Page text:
container garden success

A container garden is one of the best ways for people with limited space to grow a kitchen garden filled with fresh fruit, vegetables and herbs. You can grow a wide variety of plants in containers as long as you have enough sunshine, good soil and a suitably sized container.

It’s also a great way to jazz up your front entry area. A few pots with colourful flowers or vibrant greenery will make any entryway more inviting.

How to Get Started With Your Container Garden

These three basic steps are crucial to set up a container garden successfully.

What is the Best Location?

The first consideration is choosing the best location for your garden. It must have enough sunlight for the type of plants you want to grow. Some protection from wind may also be necessary, depending on what you will be growing.

Although many vegetables, herbs, and flowering plants need eight hours of sun, there are many that thrive in less direct sun. Not all plants require eight or more hours of sunlight, and if the only spot for growing your garden in containers has limited sun, then select plants that can thrive with less sunlight. There are many attractive decorative plants that do well in semi shade areas as well as ones that require full sun.

West or south facing balconies and patios are good locations, providing you have a nearby source of water. Because these areas receive more of the hotter afternoon sun, plants in pots will dry out more quickly.

Tips for Choosing the Best Containers

The second consideration  is choosing the best possible containers. Ensure all plant pots and containers have good drainage. They should have a tray to collect any water that escapes through the drain holes if you’re locating your plants on a balcony or patio so that excess water does not stain or cause problems.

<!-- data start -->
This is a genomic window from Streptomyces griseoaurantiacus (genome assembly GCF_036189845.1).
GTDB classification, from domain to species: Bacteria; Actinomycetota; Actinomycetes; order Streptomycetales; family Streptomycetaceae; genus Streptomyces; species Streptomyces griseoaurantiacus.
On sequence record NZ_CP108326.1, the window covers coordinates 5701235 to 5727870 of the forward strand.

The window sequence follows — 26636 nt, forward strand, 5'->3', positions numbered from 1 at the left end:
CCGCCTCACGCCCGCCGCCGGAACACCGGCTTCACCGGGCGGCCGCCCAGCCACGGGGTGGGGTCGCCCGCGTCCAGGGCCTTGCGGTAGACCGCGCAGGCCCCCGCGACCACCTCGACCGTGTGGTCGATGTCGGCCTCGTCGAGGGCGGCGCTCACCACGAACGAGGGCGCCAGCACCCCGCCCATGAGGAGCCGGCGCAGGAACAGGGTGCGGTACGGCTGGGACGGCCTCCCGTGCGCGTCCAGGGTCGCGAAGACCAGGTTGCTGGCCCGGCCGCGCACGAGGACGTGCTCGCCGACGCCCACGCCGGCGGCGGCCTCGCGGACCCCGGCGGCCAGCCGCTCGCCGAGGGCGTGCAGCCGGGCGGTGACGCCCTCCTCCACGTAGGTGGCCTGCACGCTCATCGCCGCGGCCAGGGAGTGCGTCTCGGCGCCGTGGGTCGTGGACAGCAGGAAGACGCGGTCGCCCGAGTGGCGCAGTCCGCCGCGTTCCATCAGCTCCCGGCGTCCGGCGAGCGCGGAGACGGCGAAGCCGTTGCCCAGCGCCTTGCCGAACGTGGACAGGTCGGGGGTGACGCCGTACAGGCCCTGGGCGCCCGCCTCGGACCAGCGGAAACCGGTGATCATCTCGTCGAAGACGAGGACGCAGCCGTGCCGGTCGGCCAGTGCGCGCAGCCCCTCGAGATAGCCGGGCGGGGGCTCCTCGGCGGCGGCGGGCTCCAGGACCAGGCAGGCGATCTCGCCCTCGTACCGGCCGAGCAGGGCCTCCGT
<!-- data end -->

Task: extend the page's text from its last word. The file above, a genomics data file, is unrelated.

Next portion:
Select containers that are large enough to accommodate the mature plants. They should be deep enough so that root vegetables have space to develop. Foliage and fruit plants, such as strawberries, won’t need as much depth, but will require more surface area.

Think big – and avoid the mess and struggle trying to repot. A large mature plant in a too-small container will become root bound and dry out very quickly.

What Is The Best Kind Of Container?

The type of container you choose is also important. Plant nurseries and home improvement outlets carry a wide variety of pots, made from different materials and in varying shapes and sizes, so let’s look at the pros and cons of each kind of material.

Terra cotta containers:

Terra cotta is unglazed clay, and is porous. These containers may dry out quickly, so unless you like watering daily or have an automatic watering system set up, they are not a good choice. They are also very heavy compared to other types of containers, making them difficult to move once filled with soil. Terra cotta is not a good choice for cold climates, since the pots may crack and freeze if left outdoors, due to the porous clay always retaining some moisture.

On the pro side, these pots are attractive, and come in a variety of sizes.

Glazed pots:

Most nurseries and home improvement outlets have a selection of glazed ceramic or clay pots – beautiful to look at, colourful and in every conceivable size.

Unless you are concerned about attractiveness, these pots are best used for decorative planters rather than as containers for a kitchen garden. They are expensive, heavy and once in place, hard to move. Other container types may be a better choice for a kitchen garden.

Rot resistant wood containers:

Naturally rot-resistant woods are a good choice for kitchen garden containers. Some woods that are naturally resistant to rot are black locust, teak, redwood, cypress and western red cedar. While these natural woods add warmth and naturalness to any garden structure, they may be expensive.